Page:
Wednesday, August 5, 2009

Econ 101: Price Discrimination and Arbitrage

On Craigslist just now, I found a 1995 Ford F150 truck advertised for $1000. I could buy this truck and immediately turn it in for a $4500 Cask for Clunkers rebate on a car that got at least 25 MPG. Or I could turn around and sell it to someone walking onto a new car lot who is ready to buy a car. In fact I am not sure why new car dealers are running around snapping up cars like this to offer to prospective customers so that they may take advantage of the Cash for Clunkers program (or perhaps they are). This example illustrates the difficulty of price discrimination.

Price discrimination is, among a few other things, charging different people different prices usually based on their willingness to pay (demand) for it. A classic example is the movie theater with its adult and child prices. Adults are generally willing (able) to pay more for a movie than children are. In the Cash for Clunkers program the government wants to essentially charge a lower price to people with cars that are not very fuel efficient. The challenge to such pricing schemes is that you have to be able to prevent arbitrage - the buying and selling of the same good for different prices. Otherwise you would have kids camped outside of theaters buying up tickets and reselling them to adults. Or people like me buying up old cars and reselling them to people without poor fuel efficiency cars so that they may enjoy the Cash for Clunkers rebate. In this case the program is temporary and the cost of searching for, re-titling the car and turning it in is probably enough to prevent this from happening too much - maybe. But the theater example is easy, which is why there are ticket takers at the door that check that adults are not entering with kids tickets.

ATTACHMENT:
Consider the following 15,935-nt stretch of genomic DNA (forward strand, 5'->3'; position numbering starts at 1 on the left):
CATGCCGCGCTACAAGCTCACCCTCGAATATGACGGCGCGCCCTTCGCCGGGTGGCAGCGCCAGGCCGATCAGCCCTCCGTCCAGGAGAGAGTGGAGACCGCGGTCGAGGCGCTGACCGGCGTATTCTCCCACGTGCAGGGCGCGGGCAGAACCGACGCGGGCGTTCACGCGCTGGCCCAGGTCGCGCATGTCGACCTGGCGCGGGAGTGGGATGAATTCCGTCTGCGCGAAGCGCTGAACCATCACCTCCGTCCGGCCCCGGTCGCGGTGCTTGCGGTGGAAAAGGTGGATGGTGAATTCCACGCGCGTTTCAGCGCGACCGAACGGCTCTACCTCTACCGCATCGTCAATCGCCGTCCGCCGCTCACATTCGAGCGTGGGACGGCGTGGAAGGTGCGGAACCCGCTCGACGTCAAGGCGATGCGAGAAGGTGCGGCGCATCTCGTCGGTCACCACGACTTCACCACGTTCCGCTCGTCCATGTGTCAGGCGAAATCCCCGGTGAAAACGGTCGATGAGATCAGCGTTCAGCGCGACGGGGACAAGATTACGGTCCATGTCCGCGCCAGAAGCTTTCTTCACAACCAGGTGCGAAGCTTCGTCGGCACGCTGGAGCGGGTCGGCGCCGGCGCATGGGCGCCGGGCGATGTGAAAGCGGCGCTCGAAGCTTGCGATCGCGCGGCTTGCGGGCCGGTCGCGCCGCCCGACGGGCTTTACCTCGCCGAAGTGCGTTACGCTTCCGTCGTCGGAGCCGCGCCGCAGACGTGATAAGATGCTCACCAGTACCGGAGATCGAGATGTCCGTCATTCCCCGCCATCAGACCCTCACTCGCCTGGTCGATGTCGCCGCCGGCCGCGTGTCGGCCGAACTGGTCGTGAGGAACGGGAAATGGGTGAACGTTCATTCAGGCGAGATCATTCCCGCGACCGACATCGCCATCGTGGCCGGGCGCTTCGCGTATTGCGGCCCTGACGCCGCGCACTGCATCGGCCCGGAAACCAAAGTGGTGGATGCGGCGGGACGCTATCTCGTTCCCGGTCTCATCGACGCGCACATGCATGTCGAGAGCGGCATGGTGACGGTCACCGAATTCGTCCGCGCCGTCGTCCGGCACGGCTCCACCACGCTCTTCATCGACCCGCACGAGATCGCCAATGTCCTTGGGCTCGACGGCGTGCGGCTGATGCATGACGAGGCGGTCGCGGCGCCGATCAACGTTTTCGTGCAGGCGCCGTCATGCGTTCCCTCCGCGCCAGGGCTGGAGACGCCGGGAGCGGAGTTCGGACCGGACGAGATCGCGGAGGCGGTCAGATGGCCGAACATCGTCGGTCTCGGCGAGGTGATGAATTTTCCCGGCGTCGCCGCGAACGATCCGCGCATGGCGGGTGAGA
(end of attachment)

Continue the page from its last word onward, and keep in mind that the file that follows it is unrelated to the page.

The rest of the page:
Since businesses go for price discrimination it is probably pretty obvious that it is a profit maximizing strategy. In fact, in general, the more businesses are able to price discriminate the more profit they make. Interestingly, however, it is also generally true that more price discrimination leads to more sales which is good for market efficiency. Is it good for consumers? Well when it is done on the basis of group membership it usually depends on which group you are in. For example, when airlines charge more for business travelers and less for vacationers, the business travelers are paying more than they would in the absence of price discrimination, but leisure travelers pay less.

Another example of price discrimination that was brought to my attention is the reciprocal agreements that museums and zoos have. For example, a family membership in the Science Factory in Eugene costs $55, while a family membership in OMSI is almost twice that. This is a type of price discrimination as well - although the products aren't identical it is likely that the demand for science museums are different in the two cities. There is no restriction to becoming a member of the Science Factory as a Portlander and since the two museums have a reciprocity agreement, you could get into OMSI as much as you wanted on the Science Factory card. I almost didn't blog about this as I worried I would spark a surge of defecting OMSI patrons, until I scoured the OMSI website and found the link to the Association of Science - Technology centers which states this about the reciprocity agreement: